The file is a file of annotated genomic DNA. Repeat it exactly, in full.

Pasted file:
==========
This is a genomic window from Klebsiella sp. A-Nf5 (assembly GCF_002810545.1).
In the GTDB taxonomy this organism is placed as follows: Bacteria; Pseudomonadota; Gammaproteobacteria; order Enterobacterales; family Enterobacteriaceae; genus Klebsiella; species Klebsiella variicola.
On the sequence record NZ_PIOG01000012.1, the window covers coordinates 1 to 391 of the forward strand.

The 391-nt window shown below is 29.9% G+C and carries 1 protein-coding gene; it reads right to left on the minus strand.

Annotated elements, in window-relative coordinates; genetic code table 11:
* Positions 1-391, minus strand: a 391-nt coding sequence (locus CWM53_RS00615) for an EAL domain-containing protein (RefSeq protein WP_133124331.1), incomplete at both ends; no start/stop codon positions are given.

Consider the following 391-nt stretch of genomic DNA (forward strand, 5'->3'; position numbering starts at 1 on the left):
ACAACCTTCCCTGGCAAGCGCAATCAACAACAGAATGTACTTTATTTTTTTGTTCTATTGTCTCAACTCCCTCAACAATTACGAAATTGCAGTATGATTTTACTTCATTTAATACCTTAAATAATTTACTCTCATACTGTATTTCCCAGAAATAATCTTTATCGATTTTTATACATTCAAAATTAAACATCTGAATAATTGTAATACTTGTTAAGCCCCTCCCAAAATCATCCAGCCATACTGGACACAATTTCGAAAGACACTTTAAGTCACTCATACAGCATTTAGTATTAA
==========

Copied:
This is a genomic window from Klebsiella sp. A-Nf5 (assembly GCF_002810545.1).
In the GTDB taxonomy this organism is placed as follows: Bacteria; Pseudomonadota; Gammaproteobacteria; order Enterobacterales; family Enterobacteriaceae; genus Klebsiella; species Klebsiella variicola.
On the sequence record NZ_PIOG01000012.1, the window covers coordinates 1 to 391 of the forward strand.

The 391-nt window shown below is 29.9% G+C and carries 1 protein-coding gene; it reads right to left on the minus strand.

Annotated elements, in window-relative coordinates; genetic code table 11:
* Positions 1-391, minus strand: a 391-nt coding sequence (locus CWM53_RS00615) for an EAL domain-containing protein (RefSeq protein WP_133124331.1), incomplete at both ends; no start/stop codon positions are given.

Consider the following 391-nt stretch of genomic DNA (forward strand, 5'->3'; position numbering starts at 1 on the left):
ACAACCTTCCCTGGCAAGCGCAATCAACAACAGAATGTACTTTATTTTTTTGTTCTATTGTCTCAACTCCCTCAACAATTACGAAATTGCAGTATGATTTTACTTCATTTAATACCTTAAATAATTTACTCTCATACTGTATTTCCCAGAAATAATCTTTATCGATTTTTATACATTCAAAATTAAACATCTGAATAATTGTAATACTTGTTAAGCCCCTCCCAAAATCATCCAGCCATACTGGACACAATTTCGAAAGACACTTTAAGTCACTCATACAGCATTTAGTATTAA